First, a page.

Fast forward to last Saturday: after taking a spin around the National Mall (while Ryan was laying down in a tent somewhere), my wife and I attended the wedding and picked up a friend who was riding down to Carolina with me. I dropped my wife off at the Metro and we got on the road, or at least tried: my brakes were grinding -- just like they had a month prior. My car couldn't make the trip, nor could my friend's. I told Misty that we might not make it down because my brakes were bunk. (For those keeping track, this is the third time after she'd signed up that I told Misty that I probably wouldn't make it to the race). This is the point that I feel totally awful about the race, my car, and the fact that I'm apparently an over-dramatic piece of shit who despite years of alleged 'education' can't manage to do much correctly.
We ended up getting a last-minute rental on the cheap, and three and a half hours later than we'd planned to get on the road we were off to Raleigh. The race was at 7 am; we got to Misty's place at 10:30 pm. Despite my many failed attempts to screw up the whole "run a race with Misty and help her finish" plan, I got to the starting line with her in one piece.
We got dropped off at the race in the morning, and Misty and I ran it together. I'll have a more detailed race report tomorrow, but to me the details of the race itself are ancillary to what's actually important: Misty ran her first half marathon, and even with all of my needless bullshit surrounding her training, she ran it really, really well.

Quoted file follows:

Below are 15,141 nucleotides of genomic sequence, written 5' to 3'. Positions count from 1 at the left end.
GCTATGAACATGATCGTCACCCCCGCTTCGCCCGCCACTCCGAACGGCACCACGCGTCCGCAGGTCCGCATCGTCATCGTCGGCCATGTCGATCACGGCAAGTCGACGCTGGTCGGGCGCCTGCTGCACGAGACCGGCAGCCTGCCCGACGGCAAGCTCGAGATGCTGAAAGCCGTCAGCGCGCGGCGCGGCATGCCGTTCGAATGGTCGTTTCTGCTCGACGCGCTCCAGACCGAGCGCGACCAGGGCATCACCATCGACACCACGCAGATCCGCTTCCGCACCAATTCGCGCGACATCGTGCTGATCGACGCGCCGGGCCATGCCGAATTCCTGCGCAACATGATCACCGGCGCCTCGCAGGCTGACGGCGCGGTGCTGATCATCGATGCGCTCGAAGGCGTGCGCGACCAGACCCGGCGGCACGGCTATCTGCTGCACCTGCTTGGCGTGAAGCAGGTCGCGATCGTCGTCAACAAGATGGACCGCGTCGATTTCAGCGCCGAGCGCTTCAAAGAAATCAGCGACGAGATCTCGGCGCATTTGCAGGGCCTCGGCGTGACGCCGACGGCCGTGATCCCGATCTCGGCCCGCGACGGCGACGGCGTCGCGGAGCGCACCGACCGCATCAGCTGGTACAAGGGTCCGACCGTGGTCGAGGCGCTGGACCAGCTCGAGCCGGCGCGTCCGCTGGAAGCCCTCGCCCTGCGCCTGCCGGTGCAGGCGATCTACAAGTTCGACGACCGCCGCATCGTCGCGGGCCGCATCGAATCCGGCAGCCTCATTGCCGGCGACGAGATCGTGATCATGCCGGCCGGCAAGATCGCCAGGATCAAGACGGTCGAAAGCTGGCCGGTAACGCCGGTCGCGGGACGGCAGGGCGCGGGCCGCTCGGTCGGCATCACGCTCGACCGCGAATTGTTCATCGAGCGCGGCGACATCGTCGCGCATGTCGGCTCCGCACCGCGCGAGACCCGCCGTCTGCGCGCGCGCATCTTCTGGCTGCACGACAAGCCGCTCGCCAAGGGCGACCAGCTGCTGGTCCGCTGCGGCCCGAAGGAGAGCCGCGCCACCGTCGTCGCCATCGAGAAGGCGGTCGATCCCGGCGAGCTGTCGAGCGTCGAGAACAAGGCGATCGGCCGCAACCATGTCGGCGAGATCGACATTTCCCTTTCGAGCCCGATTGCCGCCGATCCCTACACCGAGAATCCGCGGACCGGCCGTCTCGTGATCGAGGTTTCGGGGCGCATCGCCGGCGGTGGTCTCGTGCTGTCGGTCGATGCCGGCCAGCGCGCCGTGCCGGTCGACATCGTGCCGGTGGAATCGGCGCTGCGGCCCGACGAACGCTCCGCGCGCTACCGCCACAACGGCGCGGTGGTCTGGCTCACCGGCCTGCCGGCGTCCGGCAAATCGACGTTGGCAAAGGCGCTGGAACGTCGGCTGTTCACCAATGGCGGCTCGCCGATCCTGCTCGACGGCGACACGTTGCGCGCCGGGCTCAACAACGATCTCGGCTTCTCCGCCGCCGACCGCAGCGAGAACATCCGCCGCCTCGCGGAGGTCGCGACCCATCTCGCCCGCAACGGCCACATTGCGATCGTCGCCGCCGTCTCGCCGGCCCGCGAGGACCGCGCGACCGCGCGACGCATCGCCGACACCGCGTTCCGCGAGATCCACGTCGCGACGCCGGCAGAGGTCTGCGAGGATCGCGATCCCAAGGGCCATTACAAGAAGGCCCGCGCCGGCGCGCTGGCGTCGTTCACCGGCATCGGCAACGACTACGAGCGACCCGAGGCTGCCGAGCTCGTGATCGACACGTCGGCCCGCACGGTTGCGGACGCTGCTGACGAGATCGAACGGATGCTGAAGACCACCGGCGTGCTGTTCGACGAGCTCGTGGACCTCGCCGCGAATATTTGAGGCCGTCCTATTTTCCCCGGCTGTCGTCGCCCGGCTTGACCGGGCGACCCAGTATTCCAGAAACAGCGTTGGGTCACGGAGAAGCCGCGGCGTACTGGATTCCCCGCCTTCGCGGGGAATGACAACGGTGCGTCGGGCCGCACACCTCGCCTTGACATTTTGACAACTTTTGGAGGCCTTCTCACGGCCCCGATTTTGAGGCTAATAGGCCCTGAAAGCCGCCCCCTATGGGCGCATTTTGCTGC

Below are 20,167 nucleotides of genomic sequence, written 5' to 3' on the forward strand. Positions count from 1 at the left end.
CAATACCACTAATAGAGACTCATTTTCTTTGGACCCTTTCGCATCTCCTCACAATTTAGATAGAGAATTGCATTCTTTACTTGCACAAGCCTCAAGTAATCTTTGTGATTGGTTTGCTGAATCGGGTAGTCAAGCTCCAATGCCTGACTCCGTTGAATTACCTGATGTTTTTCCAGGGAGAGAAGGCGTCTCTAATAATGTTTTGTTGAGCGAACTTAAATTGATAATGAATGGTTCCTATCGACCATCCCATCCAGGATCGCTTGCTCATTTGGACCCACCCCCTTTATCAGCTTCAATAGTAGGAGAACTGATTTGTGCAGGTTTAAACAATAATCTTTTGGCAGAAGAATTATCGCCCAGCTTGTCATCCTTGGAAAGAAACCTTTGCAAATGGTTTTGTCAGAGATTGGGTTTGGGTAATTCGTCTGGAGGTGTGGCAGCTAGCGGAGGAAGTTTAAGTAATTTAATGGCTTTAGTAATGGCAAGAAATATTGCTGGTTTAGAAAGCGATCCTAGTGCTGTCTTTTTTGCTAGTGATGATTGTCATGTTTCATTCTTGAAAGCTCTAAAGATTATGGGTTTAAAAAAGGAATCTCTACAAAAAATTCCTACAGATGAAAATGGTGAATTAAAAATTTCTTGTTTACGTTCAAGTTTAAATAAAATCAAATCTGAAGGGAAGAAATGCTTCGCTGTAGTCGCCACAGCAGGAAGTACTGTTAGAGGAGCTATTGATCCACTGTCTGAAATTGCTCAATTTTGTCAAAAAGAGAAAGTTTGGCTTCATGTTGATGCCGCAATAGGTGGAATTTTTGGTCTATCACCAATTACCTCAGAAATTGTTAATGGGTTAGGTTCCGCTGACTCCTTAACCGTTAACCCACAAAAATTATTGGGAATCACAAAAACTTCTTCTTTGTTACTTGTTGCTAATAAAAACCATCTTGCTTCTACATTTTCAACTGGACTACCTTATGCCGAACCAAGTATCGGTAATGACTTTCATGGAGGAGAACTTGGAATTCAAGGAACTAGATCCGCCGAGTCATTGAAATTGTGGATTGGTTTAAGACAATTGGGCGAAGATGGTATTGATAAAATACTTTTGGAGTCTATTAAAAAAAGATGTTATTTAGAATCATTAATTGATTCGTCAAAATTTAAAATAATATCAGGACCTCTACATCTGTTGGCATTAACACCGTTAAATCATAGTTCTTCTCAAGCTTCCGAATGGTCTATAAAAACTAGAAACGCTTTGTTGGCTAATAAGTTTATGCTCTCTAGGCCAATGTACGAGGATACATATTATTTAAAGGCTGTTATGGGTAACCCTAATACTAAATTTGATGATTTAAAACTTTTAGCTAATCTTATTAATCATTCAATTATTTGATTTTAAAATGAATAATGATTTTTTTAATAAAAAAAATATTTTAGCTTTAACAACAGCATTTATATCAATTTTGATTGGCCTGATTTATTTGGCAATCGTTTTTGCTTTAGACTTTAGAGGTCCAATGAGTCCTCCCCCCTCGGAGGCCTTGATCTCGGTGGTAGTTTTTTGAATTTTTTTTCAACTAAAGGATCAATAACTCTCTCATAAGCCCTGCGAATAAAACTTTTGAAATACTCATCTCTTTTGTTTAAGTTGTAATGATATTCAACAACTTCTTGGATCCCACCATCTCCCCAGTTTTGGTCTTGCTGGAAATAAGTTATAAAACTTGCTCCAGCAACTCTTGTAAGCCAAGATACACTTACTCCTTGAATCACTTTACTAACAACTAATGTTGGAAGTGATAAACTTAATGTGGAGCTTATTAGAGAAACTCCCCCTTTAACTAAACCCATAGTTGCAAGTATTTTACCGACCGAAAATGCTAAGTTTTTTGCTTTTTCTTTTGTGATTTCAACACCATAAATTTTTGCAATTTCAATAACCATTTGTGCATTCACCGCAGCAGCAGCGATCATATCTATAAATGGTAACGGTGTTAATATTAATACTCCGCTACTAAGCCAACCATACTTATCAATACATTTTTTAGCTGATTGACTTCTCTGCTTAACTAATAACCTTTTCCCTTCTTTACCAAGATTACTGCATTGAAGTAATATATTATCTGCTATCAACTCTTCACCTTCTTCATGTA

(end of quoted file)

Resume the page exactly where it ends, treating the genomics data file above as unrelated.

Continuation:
Getting to spend just under two hours with her on the race course was a delight. Knowing that I played a minor role in her getting to the starting line -- regardless of how many times I wasn't sure that I'd make it there myself -- makes me happy. At the risk of sounding overly sentimental, the half that I ran this weekend was one of the best races I've entered -- not because of how fast I ran, or how good I felt afterwards (my legs are totally beat to shit this week), but because I had the chance to get to know a friend better and really see how happy she and her husband are. There are a lot of ways that you can get to know friends better; it's not too often that you spend a few hours running in a race with someone. For me, that experience was worth all of the bipolar will I run/won't I run bullshit that I put myself through (though I still feel awful about having put Misty through it all).
I like to think that this whole story (I suppose it's a story) has a number of lessons in it:
- I'll do a hell of a lot more to ensure something gets done when a friend is depending on me. Misty would have finished the race without me, to be sure. I don't think I'd have made the trip to run the race by myself. Unfairly putting her out on a limb made me re-assess where my priorities lay. Now that the race is over and I know how well it went, I'm glad I managed to make the right effort and run the race.
- After we pass certain milestones, it's always good to get a fresh reminder of the excitement and tired pride that comes at the end of a race. Sometimes we get a little jaded; going through the experience with a friend who is accomplishing something for the first time does a lot to scrape off some of the patina of experience and remind us how bright and shiny it really can be with the right appreciation.
- Lastly, things can be done regardless of how brazenly you fuck up the planning. After writing a whole post about setting up an infrastructure to enable running and racing, I did exactly the opposite. Even when aggressively neglecting my own advice, I still managed to get to the race.